Conference: ProbabLY ON Random Matrices
Abstracts
 Wednesday 9:30 – 10:15

Abstract:
Consider the problem of recovering an invertible $n×n$ matrix $A$ and a sparse $n×p$ random matrix $X$ based on the observation of $Y= AX$ (up to a scaling and permutation of columns of $A$ and rows of $X$). Spielman, Wang and Wright have proposed an algorithm which with high probability recovers both $A$ and $X$ (in the above sense) provided that the matrix $X$ is sufficiently sparse and $p$ is sufficiently large. In my talk I will present a simple modification of this algorithm and provide an analysis of its sample complexity, proving that up to universal constants it performs optimally with respect to the dimension $n$.  Monday 16:15 – 17:00

Abstract:
We will revisit Borell's proof of the large deviations principle of Wiener chaoses. We will argue that some heavytail phenomena observed in large deviations can be explained under the paradigm of Borell, meaning that the deviations are created, as for the Wiener chaoses, in a sense by translations. More precisely, we prove a general large deviations principle for a certain class of functionals $f_n : \mathbb{R}^n \to \mathcal{X}$, where $\mathcal{X}$ is some metric space, under the probability measure $\nu_{\alpha}^n$, where $\nu_{\alpha} =Z_{\alpha}^{1}e^{x^{\alpha}}dx$, for which the large deviations are explained by translations. We retrieve, as an application, the large deviations principles known for the spectral measure, the largest eigenvalue and traces of polynomials of Wigner matrices without Gaussian tails .  Thursday 14:00 – 14:45

Abstract:
Voiculescu's bifree probability is an extension of freeness designed to encode the joint distribution of pairs of random variables (called faces by Voiculescu) that "behave like" pairs of left and right creation/annihilation operators on a full Fock space. Since Voiculescu's founding paper "Free Probability for Pairs of Faces I" (2013), much progress has been achieved in the understanding of bifree probability: at this moment there is a theory of bifreeness with amalgamation and bifree cumulants, bifree central limits, bifree convolutions and their analytic transforms, bifree infinite divisibility, and of random matrix models for bifreeness. After a shot review of a few of these elements, we will show that the subordination functions from "classical" free probability play a role in bifreeness, and indicate how one proves certain regularity results for bifree convolutions using the analytic subordination property. This is part of joint work with H. Bercovici, Y. Gu and P. Skoufranis.  Monday 11:45 – 12:30

Abstract:
In this joint work with Romain Couillet (CentralSupelec), we give an analysis of kernel spectral clustering methods in the regime where the dimension $p$ of the data vectors to be clustered and their number $n$ grow large at the same rate. We demonstrate, under a $k$class Gaussian mixture model, that the normalized Laplacian matrix associated with the kernel matrix asymptotically behaves similar to a socalled spiked random matrix. Some of the isolated eigenvalueeigenvector pairs in this model are shown to carry the clustering information upon a separability condition classical in spiked matrix models. We evaluate precisely the position of these eigenvalues and the content of the eigenvectors, which unveil important properties concerning spectral clustering, in particular in simple toy models. Our results are then compared to the practical clustering of images from the MNIST database, thereby revealing an important match between theory and practice.  Tuesday 9:30 – 10:15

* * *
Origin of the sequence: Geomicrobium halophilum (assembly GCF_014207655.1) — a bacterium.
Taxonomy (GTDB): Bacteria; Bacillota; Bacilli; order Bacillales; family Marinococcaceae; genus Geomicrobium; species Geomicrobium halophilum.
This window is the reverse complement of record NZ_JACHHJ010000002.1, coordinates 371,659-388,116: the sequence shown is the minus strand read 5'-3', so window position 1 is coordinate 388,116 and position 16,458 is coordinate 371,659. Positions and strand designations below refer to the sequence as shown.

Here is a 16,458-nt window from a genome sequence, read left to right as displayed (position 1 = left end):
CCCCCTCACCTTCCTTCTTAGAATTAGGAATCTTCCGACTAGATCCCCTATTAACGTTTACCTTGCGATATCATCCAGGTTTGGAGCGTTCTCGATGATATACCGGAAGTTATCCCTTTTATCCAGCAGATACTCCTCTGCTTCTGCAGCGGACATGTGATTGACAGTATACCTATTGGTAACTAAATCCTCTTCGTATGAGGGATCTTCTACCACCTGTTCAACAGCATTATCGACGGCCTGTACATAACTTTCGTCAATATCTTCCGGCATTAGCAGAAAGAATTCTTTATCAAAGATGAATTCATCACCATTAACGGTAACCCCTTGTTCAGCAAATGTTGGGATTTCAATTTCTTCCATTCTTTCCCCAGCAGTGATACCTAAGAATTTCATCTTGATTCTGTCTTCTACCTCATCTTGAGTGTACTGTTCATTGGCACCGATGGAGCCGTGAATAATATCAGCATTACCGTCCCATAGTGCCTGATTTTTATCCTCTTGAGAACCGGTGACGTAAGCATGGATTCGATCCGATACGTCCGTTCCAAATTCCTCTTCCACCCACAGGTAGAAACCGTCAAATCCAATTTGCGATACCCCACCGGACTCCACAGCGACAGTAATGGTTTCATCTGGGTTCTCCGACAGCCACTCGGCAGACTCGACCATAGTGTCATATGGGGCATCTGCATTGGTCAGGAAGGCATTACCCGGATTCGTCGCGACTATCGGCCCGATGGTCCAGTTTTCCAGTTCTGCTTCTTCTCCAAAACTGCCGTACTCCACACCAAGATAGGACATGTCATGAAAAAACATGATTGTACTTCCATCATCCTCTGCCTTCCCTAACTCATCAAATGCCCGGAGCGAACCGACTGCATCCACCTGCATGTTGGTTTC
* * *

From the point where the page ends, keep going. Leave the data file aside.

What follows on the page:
Tuesday 14:00 – 14:45

Abstract:
How do determinantal point processes behave under conditioning with respect to fixing the configuration in a subset of the phase space? The talk will first address this question for specific examples such as the sineprocess or the process with the Bessel kernel, where one can explicitl y write the analogue of the Gibbs property in our situation. We will then consider processes induced by general selfadjoint kernels, for which, in joint work with Yanqi Qiu and Alexander Shamov, it is shown that conditional measures of such processes are themselves determinantal and gove rned by selfadjoint kernels, that thethe tail sigmaalgebra for such proces ses is trivial (a result independently and by a completely different method obtained by OsadaOsada) and proof is given of the LyonsPeres conjecture o n completeness of the system of kernels sampled at the particles of a random configuration. The talk is based on the preprint arXiv:1605.01400 as well as on the preprint arXiv:1612.06751 joint with Yanqi Qiu and Alexan der Shamov.  Thursday 15:00 – 15:45

Abstract:
We will consider Hermitian polynomials in independent Wigner and deterministic matrices and will present some ideas of the proof that, a.s., for large dimension, there is no eigenvalue in any interval lying outside the support of some deterministic probability measure which is computed with the tools of free probability. We will also present some subsequent results concerning InformationPlusNoise type matrices.  Monday 17:15 – 18:00

Abstract:
Free stochastic analysis can be seen as the large N limit of stochastic analysis on NxN matrices. A tricky aspect of free stochastic analysis, proved by Biane in 1998, is that the transition kernel of a free increment does not only depend on the law of the jump but also on the law of the random variable we started from. I will discuss how to get around this problem, and I will present applications, including the largeN limit of processes on Lie groups, and the qdeformation of the SegalBargmann transform (joint work with Ching Wei Ho).  Tuesday 10:45 – 11:30

Abstract: